Bonj Szczygiel

  • Associate Professor of Landscape Architecture

431 Stuckeman

Bonj Szczygiel


Bonj Szczygiel joined the faculty at Penn State in 1996. Since that time, she has contributed to both the undergraduate and B.L.A./M.L.A. and graduate programs through teaching, course development and program oversight. In the spring of 2020, she taught a graduate seminar introducing foundational thinking in landscape architecture discipline. She found a particular teaching ‘home’ in LARCH 60, a popular general education course that introduces students across the university to the world of design on the land. It was one of the first web-based courses offered by Penn State and, prior to that, had served student need for an Arts General Education credit. Meeting and working with students both within the Department of Landscape Architecture and across the University over the years continues to be a joy.

While Szczygiel has contributed to service at all levels — University, College, and Departmental — she was especially honored to be elected as Chair of the University Faculty Senate (2022-2023), the University’s only recognized faculty governance organization with direct oversight of Penn State curricular matters. Additionally, as the presiding officer of the Senate, she oversees the Senate’s 15 standing committees, special committees, and task forces that address a vast range of University issues as they impact the work and well-being of faculty and students. In this role, she has been a strong advocate for faculty and administrative shared governance.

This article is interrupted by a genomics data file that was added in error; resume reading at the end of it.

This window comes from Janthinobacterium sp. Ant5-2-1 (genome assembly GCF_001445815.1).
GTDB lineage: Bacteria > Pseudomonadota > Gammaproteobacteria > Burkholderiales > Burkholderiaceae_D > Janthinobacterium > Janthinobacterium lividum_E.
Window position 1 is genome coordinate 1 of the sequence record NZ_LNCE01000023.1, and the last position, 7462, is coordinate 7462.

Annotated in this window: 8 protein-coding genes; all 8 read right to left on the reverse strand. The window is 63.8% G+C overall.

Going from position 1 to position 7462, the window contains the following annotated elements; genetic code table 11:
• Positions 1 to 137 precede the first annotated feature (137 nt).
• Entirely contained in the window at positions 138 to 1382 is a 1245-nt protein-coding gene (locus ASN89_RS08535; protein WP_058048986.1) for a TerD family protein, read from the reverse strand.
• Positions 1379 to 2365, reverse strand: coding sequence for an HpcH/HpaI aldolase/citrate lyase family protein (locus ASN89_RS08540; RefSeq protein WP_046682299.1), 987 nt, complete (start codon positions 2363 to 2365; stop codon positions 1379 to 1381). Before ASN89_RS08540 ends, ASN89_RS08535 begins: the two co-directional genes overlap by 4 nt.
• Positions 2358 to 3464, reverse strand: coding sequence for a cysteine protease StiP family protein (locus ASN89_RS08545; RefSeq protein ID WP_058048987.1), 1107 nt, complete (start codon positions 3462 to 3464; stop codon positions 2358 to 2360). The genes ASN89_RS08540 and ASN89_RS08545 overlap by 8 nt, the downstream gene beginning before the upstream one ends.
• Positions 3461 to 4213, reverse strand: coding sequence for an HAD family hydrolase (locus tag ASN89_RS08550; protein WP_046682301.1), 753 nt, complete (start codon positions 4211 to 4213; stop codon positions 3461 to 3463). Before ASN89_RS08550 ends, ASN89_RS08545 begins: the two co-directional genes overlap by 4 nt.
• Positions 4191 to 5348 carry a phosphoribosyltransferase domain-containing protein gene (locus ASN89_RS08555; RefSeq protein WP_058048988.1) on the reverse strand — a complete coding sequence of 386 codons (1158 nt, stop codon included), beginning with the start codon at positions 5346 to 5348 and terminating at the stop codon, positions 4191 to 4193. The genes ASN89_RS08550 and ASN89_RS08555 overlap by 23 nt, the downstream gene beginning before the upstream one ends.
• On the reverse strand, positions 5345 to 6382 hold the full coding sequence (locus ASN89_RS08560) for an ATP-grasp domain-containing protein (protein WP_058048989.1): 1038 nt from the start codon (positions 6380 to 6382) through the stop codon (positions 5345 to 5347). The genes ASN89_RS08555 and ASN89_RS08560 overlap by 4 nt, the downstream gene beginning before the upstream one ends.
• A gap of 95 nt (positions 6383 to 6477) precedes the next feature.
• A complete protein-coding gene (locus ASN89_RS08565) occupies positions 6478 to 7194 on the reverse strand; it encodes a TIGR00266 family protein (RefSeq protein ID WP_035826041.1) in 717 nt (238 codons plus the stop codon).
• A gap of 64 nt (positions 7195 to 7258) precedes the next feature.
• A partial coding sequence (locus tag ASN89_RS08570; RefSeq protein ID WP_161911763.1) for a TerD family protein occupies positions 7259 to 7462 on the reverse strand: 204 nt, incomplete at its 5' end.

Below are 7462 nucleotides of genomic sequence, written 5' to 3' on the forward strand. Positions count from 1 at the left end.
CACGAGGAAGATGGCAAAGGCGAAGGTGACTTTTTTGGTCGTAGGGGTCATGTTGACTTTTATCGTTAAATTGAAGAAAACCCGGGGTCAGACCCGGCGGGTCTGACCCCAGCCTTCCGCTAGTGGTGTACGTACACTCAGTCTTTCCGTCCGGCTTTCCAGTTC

Szczygiel’s research has focused on the historiography of built environments, having co-chaired a conference on gendered landscapes in 1999 and subsequent edited volumes. She has published on the sociological history of the landscape architecture profession; women’s urban development work of the 19th-century; and Frederick Law Olmsted’s concept of “salubrious landscapes.” Most recently she has begun to explore the cultural significance of memorials over time and the meta-messages they carry.